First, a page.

Immigration

Luke Runyon / Harvest Public Media

This story is part of the special series United And Divided, which explores the links and rifts between rural and urban America.

At the public library in the rural Morgan County town of Brush, Colorado, Marissa Velazquez welcomes her students to class. It’s a sunny Saturday morning, and today marks the halfway point in Velazquez’s class, a ten-week crash course on American history, civics and English.

Everyone in it has the same goal: become an American citizen. In two hours, Velazquez runs through voting rights, the legislative process and some grammar tips.

This story is part of the special series United And Divided, which explores the links and rifts between rural and urban America.

The bell signals the start of second period. A trio of young women take seats in English class, their attention quickly drifting outside the walls of the high school in Fort Morgan, Colorado, eager to talk about what they’re working toward.

“I want to become an FBI [agent],” says freshman Mariam Mohammed. “It’s my dream.”

After hundreds of arrests of undocumented immigrants by immigration police, the Trump administration’s increased focus on immigration enforcement has some of the country’s largest farm groups worried.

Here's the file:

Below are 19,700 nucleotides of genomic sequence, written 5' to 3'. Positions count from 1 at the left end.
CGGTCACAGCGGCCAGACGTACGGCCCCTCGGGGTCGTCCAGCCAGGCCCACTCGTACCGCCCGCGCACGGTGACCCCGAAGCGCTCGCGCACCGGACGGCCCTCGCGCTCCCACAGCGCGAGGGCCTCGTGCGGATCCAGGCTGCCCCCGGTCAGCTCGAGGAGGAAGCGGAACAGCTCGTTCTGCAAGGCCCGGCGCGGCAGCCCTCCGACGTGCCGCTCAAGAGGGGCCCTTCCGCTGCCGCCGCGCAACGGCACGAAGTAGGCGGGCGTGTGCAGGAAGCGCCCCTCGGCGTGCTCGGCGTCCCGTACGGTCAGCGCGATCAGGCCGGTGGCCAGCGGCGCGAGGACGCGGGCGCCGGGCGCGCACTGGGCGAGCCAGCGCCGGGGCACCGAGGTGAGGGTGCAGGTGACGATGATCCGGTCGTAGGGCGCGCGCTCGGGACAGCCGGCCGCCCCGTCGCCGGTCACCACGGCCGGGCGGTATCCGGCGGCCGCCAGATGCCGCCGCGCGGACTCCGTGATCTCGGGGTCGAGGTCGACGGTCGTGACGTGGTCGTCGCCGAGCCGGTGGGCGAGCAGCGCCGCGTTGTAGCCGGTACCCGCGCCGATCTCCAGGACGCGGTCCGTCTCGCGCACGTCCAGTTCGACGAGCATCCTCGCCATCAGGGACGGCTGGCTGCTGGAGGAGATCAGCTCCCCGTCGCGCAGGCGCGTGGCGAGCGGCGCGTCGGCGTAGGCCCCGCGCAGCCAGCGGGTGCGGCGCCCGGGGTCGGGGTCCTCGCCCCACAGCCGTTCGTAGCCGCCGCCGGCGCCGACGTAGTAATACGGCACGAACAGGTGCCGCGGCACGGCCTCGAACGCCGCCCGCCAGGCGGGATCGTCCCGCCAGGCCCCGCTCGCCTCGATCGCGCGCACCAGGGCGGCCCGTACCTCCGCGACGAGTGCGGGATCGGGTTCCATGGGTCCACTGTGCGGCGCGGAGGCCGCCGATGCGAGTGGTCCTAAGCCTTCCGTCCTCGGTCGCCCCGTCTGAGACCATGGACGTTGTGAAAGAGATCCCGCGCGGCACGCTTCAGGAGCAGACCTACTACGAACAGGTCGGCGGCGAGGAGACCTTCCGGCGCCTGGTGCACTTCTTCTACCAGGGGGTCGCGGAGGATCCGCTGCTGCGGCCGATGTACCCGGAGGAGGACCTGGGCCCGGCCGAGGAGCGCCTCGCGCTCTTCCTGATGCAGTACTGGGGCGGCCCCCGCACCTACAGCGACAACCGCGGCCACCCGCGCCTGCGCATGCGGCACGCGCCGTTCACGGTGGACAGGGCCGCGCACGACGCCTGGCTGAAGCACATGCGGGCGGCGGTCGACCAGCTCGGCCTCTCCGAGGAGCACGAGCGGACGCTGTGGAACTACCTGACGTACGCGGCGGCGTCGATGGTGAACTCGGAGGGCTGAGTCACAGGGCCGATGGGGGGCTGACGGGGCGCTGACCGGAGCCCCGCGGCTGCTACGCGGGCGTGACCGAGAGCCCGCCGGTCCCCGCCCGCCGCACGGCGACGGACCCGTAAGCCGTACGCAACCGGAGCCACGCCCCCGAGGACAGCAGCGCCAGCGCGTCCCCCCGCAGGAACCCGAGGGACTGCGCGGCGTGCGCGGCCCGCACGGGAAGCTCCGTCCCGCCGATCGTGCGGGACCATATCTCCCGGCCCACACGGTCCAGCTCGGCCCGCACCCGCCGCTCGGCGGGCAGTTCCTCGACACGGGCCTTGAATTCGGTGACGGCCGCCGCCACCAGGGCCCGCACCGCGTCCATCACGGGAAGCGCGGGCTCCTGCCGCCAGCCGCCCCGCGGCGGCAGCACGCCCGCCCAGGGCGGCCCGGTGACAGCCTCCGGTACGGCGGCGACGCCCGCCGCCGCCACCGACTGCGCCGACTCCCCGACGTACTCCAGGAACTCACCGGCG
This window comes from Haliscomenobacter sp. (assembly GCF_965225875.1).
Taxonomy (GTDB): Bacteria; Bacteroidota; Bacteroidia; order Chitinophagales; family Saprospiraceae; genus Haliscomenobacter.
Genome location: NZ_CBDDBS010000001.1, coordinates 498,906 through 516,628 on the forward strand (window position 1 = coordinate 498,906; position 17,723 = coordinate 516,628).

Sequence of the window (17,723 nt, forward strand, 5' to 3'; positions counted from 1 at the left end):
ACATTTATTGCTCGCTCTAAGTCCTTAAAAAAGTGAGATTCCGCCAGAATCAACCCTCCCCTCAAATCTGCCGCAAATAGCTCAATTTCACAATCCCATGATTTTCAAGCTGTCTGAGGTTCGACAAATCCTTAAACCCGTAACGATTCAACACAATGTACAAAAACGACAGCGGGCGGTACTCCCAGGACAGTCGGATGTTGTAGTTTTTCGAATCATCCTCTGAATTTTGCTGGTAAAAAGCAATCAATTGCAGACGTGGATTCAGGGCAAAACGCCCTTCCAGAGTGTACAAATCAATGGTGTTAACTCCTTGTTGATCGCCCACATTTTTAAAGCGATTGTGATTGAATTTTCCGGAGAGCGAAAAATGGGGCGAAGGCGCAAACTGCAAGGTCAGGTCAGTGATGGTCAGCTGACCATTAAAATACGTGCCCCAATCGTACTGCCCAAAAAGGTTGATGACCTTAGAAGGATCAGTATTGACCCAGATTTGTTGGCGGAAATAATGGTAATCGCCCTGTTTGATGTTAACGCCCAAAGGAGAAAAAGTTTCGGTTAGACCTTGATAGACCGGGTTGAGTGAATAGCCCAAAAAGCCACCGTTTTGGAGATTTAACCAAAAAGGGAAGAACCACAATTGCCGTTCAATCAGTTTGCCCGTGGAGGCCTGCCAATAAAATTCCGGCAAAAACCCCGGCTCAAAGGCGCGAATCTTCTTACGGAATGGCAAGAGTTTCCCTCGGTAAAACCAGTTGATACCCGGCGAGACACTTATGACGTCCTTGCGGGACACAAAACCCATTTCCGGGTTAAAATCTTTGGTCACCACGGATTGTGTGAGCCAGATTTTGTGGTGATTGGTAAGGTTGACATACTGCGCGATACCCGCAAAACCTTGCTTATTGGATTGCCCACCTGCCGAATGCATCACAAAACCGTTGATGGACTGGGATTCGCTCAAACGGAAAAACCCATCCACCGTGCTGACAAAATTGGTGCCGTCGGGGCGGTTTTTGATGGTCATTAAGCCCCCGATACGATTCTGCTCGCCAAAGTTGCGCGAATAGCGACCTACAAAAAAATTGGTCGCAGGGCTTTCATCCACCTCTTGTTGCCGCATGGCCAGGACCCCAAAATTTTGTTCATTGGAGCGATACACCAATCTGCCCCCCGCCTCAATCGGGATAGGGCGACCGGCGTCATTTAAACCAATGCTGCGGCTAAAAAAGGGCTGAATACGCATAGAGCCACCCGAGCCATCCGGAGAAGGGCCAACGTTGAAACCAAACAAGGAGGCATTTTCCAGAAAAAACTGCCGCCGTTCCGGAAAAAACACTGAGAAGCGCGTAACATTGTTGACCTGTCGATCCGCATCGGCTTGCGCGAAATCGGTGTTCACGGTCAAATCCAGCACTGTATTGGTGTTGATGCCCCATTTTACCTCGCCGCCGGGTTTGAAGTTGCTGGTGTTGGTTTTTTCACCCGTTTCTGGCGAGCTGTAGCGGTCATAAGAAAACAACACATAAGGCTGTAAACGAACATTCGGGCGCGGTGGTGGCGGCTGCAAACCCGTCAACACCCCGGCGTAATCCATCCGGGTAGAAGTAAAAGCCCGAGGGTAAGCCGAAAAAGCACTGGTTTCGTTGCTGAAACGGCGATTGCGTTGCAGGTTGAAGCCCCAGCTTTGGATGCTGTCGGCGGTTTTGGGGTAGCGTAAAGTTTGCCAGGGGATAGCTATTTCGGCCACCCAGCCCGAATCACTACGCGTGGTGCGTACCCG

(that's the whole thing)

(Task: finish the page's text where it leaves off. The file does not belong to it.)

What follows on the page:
After hundreds of arrests of undocumented immigrants by immigration police, the Trump administration’s increased focus on immigration enforcement has some of the country’s largest farm groups worried.

Undocumented immigrants make up a significant portion of the country’s agricultural workforce. A 2016 Pew Research Center study showed undocumented workers are in about 26 percent of the nation’s farm jobs, the highest percentage among all occupations Pew included in the study. A crackdown on immigrant workers could put farms at-risk, and agricultural trade groups are taking precautions.